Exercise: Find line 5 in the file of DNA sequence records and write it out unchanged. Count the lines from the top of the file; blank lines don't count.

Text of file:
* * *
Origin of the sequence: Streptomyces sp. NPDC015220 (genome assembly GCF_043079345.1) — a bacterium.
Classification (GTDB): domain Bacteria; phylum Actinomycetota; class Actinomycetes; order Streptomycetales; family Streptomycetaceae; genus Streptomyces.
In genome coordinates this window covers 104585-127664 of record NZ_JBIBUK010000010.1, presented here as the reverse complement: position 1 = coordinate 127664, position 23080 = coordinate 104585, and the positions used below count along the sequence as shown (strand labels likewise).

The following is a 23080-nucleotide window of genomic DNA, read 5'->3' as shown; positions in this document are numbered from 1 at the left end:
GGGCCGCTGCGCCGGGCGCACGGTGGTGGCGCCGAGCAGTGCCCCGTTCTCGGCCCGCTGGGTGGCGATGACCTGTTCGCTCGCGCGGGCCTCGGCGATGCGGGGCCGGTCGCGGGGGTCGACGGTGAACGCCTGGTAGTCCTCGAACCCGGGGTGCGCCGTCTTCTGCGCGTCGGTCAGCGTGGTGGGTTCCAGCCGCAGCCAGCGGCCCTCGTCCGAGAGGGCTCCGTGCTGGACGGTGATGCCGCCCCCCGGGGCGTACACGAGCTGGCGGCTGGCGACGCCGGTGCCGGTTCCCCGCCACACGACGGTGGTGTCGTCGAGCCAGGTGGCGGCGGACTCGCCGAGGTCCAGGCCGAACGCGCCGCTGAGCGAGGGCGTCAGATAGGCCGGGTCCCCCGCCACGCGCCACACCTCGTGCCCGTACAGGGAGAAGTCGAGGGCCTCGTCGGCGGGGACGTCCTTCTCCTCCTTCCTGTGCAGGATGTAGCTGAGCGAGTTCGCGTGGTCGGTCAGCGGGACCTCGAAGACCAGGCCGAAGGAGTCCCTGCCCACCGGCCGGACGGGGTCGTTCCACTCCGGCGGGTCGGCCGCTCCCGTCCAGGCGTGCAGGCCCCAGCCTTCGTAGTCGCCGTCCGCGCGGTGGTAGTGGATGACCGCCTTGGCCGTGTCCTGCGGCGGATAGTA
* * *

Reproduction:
GGGCCGCTGCGCCGGGCGCACGGTGGTGGCGCCGAGCAGTGCCCCGTTCTCGGCCCGCTGGGTGGCGATGACCTGTTCGCTCGCGCGGGCCTCGGCGATGCGGGGCCGGTCGCGGGGGTCGACGGTGAACGCCTGGTAGTCCTCGAACCCGGGGTGCGCCGTCTTCTGCGCGTCGGTCAGCGTGGTGGGTTCCAGCCGCAGCCAGCGGCCCTCGTCCGAGAGGGCTCCGTGCTGGACGGTGATGCCGCCCCCCGGGGCGTACACGAGCTGGCGGCTGGCGACGCCGGTGCCGGTTCCCCGCCACACGACGGTGGTGTCGTCGAGCCAGGTGGCGGCGGACTCGCCGAGGTCCAGGCCGAACGCGCCGCTGAGCGAGGGCGTCAGATAGGCCGGGTCCCCCGCCACGCGCCACACCTCGTGCCCGTACAGGGAGAAGTCGAGGGCCTCGTCGGCGGGGACGTCCTTCTCCTCCTTCCTGTGCAGGATGTAGCTGAGCGAGTTCGCGTGGTCGGTCAGCGGGACCTCGAAGACCAGGCCGAAGGAGTCCCTGCCCACCGGCCGGACGGGGTCGTTCCACTCCGGCGGGTCGGCCGCTCCCGTCCAGGCGTGCAGGCCCCAGCCTTCGTAGTCGCCGTCCGCGCGGTGGTAGTGGATGACCGCCTTGGCCGTGTCCTGCGGCGGATAGTA